Lieutenant Roy's Military Cross

A houseboat on the Wanganui River. - Otago Witness, 12.3.1919.
A houseboat on the Wanganui River. - Otago Witness, 12.3.1919.
The official record, contained in the London Gazette, of the award of the Military Cross to Lieutenant James Alexander Roy, N.Z. Rifle Brigade, is as follows:

''For conspicuous gallantry and devotion to duty. When the enemy attacked in force, the section occupied by this officer's platoon found a salient of advanced posts on which the brunt of the attack fell. He went from post to post, cheering and steadying the garrisons, and setting such a fine example that the enemy were completely held up by his platoon. When the enemy tried to push up the posts through an old communication trench, he met them with bombers, and swept the open ground with a Lewis gun, inflicting a great number of casualties.''

A bar was subsequently added to the Military Cross on the following grounds: ''For conspicuous gallantry and devotion to duty. Accompanied by one man, he raided the enemy's trenches, and under cover of trench mortar bombardment proceeded down an old sap towards a machine-gun post. As soon as the bombardment lifted he rushed in and captured two of the enemy and brought them back to his lines. He twice went back and captured two more prisoners and a machine-gun. He showed splendid enterprise and daring.''

The gallant winner of these distinctions is a son of Mr J. R. Roy, of Wairuna. Lieutenant Roy, who was a sergeant in the Territorial Force, enlisted as a volunteer, earned his commission while in camp, and sailed with the Twenty-eighth Reinforcement.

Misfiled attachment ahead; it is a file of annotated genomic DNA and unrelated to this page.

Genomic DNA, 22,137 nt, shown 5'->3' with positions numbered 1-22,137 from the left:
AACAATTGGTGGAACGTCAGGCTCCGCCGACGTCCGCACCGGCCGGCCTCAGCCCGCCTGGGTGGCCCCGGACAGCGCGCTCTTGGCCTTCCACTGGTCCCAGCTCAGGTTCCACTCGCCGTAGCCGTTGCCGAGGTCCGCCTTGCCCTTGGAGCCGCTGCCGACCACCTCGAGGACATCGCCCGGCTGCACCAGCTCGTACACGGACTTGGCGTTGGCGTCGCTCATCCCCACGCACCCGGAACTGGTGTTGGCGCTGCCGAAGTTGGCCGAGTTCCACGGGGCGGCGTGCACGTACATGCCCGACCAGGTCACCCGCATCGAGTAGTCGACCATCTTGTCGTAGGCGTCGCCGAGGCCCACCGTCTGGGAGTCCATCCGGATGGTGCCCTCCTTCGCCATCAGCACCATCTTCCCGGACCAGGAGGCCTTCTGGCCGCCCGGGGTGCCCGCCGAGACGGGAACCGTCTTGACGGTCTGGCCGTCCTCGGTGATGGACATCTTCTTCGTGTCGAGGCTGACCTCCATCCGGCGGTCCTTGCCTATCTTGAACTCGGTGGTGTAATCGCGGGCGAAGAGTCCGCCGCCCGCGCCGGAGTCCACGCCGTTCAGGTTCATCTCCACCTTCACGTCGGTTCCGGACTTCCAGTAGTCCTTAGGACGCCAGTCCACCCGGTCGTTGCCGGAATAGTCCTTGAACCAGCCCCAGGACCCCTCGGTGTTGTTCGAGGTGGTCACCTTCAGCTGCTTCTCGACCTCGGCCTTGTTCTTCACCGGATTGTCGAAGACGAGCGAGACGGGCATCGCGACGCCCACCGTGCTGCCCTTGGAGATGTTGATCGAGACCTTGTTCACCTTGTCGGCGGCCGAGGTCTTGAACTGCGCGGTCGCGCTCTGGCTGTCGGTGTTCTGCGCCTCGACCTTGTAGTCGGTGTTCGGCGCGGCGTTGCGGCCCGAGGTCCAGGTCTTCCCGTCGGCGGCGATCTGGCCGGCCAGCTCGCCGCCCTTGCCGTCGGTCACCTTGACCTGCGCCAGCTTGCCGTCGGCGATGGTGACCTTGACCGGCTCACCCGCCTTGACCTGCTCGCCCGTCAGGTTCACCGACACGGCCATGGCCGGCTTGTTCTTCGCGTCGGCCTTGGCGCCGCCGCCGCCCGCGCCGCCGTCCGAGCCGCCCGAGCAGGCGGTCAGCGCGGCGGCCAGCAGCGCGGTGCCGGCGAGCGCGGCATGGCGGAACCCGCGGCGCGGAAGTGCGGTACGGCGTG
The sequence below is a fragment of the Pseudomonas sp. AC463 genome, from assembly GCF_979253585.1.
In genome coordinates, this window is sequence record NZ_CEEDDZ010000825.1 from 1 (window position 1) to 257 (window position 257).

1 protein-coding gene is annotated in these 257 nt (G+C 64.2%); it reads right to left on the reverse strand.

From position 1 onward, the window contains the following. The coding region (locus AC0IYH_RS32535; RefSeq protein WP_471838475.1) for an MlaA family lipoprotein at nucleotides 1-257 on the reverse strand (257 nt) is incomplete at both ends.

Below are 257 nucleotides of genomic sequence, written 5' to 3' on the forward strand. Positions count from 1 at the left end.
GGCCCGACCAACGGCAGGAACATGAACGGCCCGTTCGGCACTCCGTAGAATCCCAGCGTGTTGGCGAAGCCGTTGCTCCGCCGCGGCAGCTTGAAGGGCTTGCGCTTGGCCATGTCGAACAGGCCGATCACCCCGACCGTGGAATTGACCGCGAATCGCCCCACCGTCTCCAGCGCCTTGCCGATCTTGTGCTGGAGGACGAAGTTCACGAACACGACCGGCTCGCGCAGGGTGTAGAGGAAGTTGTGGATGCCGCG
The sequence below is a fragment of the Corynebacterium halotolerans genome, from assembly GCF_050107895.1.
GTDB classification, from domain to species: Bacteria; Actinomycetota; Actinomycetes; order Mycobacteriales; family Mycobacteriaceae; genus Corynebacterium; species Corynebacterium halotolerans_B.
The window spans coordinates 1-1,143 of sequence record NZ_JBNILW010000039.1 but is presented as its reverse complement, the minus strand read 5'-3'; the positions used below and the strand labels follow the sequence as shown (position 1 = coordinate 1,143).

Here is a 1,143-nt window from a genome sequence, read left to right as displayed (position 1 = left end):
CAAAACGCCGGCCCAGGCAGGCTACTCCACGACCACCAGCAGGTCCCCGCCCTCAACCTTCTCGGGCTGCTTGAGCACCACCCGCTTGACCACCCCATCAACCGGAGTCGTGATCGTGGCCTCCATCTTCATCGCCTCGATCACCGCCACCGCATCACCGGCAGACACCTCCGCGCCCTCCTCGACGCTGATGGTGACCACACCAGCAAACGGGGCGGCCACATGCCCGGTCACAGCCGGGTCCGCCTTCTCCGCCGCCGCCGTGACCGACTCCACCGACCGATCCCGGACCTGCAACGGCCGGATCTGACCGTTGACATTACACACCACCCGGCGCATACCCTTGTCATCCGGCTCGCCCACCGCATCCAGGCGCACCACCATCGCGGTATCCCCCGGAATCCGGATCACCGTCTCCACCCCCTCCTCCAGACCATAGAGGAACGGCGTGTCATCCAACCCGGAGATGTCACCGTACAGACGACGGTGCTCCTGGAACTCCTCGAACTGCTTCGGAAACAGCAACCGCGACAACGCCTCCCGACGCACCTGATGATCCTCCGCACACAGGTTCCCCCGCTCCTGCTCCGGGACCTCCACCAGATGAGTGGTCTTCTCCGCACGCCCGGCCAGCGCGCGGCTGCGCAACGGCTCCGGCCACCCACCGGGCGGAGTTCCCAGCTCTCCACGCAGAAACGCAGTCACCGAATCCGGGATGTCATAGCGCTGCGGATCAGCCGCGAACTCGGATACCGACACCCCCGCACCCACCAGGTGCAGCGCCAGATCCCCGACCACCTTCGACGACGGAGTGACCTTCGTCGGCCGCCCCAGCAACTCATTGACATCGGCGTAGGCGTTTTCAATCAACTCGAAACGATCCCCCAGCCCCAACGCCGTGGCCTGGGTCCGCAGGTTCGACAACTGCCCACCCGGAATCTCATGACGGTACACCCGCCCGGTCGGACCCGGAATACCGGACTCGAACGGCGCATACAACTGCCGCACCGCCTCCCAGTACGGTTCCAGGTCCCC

He was in charge of a platoon for nine months in the firing line. He was then promoted to the Intelligence Department. He was seriously wounded on the 8th October last, and was removed to the Convalescent Hospital in the end of January. He is a total abstainer and non-smoker.

Alcohol treatment urged

At the sitting of the Influenza Epidemic Commission in Wellington on Tuesday alcohol found an advocate in Dr T. H. Valintine (Inspector-general of Hospitals and Chief Health Officer). ''I consider,'' he said, ''that during an influenza epidemic it should be possible for people to obtain liquor.

I would suggest to the commission that the president of the British Medical Association should be called to give evidence on the subject. There is no doubt that alcohol forms a very important part in the treatment of influenza. I am certainly of the opinion from what I saw of the recent epidemic that alcohol should be made available.''

Pinus radiata growth

A striking example of the rapid growth of the Pinus Radiata is afforded by the belt of trees growing inside the western wall of the A. and P. Show Grounds (states the Southland News). Planted about six years ago, some have already attained a height of 20ft, and their symmetrical shape and vivid green constitute a pleasing feature in the landscape.

The results so speedily attained prove the fertility of the soil, which is of a similar nature to the bulk of that now being brought into the cultivation on the reclaimed areas.

Bullocks create havoc

A little excitement was caused at Wallacetown, when two wild bullocks in the fat cattle pens lifted off the gate with their horns and made their way into the race. Men of all ages showed wonderful agility, and before the animals could do any damage the race was cleared.

- ODT, 14.3.1919.

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